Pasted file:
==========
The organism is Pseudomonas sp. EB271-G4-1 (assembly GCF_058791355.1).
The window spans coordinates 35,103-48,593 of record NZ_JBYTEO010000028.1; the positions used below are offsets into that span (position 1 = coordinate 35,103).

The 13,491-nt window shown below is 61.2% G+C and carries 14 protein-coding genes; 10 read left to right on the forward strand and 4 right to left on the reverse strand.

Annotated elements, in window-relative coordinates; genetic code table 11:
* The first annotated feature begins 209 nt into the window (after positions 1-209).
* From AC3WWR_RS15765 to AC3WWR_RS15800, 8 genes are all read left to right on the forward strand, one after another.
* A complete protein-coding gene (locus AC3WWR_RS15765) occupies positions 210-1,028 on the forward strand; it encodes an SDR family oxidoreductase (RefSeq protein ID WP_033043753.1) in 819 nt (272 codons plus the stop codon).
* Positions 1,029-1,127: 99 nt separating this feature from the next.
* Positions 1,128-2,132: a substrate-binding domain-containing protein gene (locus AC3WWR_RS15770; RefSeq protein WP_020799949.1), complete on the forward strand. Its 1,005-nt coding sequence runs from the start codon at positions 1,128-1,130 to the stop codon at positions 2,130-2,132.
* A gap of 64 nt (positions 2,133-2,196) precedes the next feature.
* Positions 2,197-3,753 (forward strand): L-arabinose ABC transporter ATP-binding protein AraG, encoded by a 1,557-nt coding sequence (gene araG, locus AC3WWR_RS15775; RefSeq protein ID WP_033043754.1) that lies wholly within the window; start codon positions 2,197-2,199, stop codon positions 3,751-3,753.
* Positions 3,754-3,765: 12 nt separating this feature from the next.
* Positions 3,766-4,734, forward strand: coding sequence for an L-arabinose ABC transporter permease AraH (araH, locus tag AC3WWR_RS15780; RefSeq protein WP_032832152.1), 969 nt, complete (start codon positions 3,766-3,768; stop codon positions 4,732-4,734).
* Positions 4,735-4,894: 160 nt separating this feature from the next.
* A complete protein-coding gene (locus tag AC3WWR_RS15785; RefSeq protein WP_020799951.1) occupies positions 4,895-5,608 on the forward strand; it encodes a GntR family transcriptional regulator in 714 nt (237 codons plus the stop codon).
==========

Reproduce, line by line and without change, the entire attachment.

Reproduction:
The organism is Pseudomonas sp. EB271-G4-1 (assembly GCF_058791355.1).
The window spans coordinates 35,103-48,593 of record NZ_JBYTEO010000028.1; the positions used below are offsets into that span (position 1 = coordinate 35,103).

The 13,491-nt window shown below is 61.2% G+C and carries 14 protein-coding genes; 10 read left to right on the forward strand and 4 right to left on the reverse strand.

Annotated elements, in window-relative coordinates; genetic code table 11:
* The first annotated feature begins 209 nt into the window (after positions 1-209).
* From AC3WWR_RS15765 to AC3WWR_RS15800, 8 genes are all read left to right on the forward strand, one after another.
* A complete protein-coding gene (locus AC3WWR_RS15765) occupies positions 210-1,028 on the forward strand; it encodes an SDR family oxidoreductase (RefSeq protein ID WP_033043753.1) in 819 nt (272 codons plus the stop codon).
* Positions 1,029-1,127: 99 nt separating this feature from the next.
* Positions 1,128-2,132: a substrate-binding domain-containing protein gene (locus AC3WWR_RS15770; RefSeq protein WP_020799949.1), complete on the forward strand. Its 1,005-nt coding sequence runs from the start codon at positions 1,128-1,130 to the stop codon at positions 2,130-2,132.
* A gap of 64 nt (positions 2,133-2,196) precedes the next feature.
* Positions 2,197-3,753 (forward strand): L-arabinose ABC transporter ATP-binding protein AraG, encoded by a 1,557-nt coding sequence (gene araG, locus AC3WWR_RS15775; RefSeq protein ID WP_033043754.1) that lies wholly within the window; start codon positions 2,197-2,199, stop codon positions 3,751-3,753.
* Positions 3,754-3,765: 12 nt separating this feature from the next.
* Positions 3,766-4,734, forward strand: coding sequence for an L-arabinose ABC transporter permease AraH (araH, locus tag AC3WWR_RS15780; RefSeq protein WP_032832152.1), 969 nt, complete (start codon positions 3,766-3,768; stop codon positions 4,732-4,734).
* Positions 4,735-4,894: 160 nt separating this feature from the next.
* A complete protein-coding gene (locus tag AC3WWR_RS15785; RefSeq protein WP_020799951.1) occupies positions 4,895-5,608 on the forward strand; it encodes a GntR family transcriptional regulator in 714 nt (237 codons plus the stop codon).